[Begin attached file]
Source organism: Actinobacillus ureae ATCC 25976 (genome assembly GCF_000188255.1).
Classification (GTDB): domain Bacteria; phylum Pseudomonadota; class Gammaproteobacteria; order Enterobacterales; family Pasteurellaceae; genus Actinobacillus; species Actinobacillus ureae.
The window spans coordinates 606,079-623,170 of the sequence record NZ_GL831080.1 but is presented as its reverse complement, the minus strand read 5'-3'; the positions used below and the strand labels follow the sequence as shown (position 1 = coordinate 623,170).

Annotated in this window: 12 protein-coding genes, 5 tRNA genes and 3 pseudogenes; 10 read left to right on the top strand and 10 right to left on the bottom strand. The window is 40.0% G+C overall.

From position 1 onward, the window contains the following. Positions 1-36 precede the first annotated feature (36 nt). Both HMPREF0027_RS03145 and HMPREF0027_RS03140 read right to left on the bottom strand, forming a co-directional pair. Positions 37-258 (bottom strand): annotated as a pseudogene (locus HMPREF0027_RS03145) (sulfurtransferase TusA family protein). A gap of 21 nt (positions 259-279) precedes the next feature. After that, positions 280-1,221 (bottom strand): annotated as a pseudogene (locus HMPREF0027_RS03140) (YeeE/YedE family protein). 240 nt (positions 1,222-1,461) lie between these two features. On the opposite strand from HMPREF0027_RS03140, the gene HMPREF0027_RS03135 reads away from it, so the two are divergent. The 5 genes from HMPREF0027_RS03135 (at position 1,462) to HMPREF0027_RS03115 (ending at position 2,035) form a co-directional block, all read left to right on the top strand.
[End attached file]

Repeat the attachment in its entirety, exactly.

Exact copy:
Source organism: Actinobacillus ureae ATCC 25976 (genome assembly GCF_000188255.1).
Classification (GTDB): domain Bacteria; phylum Pseudomonadota; class Gammaproteobacteria; order Enterobacterales; family Pasteurellaceae; genus Actinobacillus; species Actinobacillus ureae.
The window spans coordinates 606,079-623,170 of the sequence record NZ_GL831080.1 but is presented as its reverse complement, the minus strand read 5'-3'; the positions used below and the strand labels follow the sequence as shown (position 1 = coordinate 623,170).

Annotated in this window: 12 protein-coding genes, 5 tRNA genes and 3 pseudogenes; 10 read left to right on the top strand and 10 right to left on the bottom strand. The window is 40.0% G+C overall.

From position 1 onward, the window contains the following. Positions 1-36 precede the first annotated feature (36 nt). Both HMPREF0027_RS03145 and HMPREF0027_RS03140 read right to left on the bottom strand, forming a co-directional pair. Positions 37-258 (bottom strand): annotated as a pseudogene (locus HMPREF0027_RS03145) (sulfurtransferase TusA family protein). A gap of 21 nt (positions 259-279) precedes the next feature. After that, positions 280-1,221 (bottom strand): annotated as a pseudogene (locus HMPREF0027_RS03140) (YeeE/YedE family protein). 240 nt (positions 1,222-1,461) lie between these two features. On the opposite strand from HMPREF0027_RS03140, the gene HMPREF0027_RS03135 reads away from it, so the two are divergent. The 5 genes from HMPREF0027_RS03135 (at position 1,462) to HMPREF0027_RS03115 (ending at position 2,035) form a co-directional block, all read left to right on the top strand.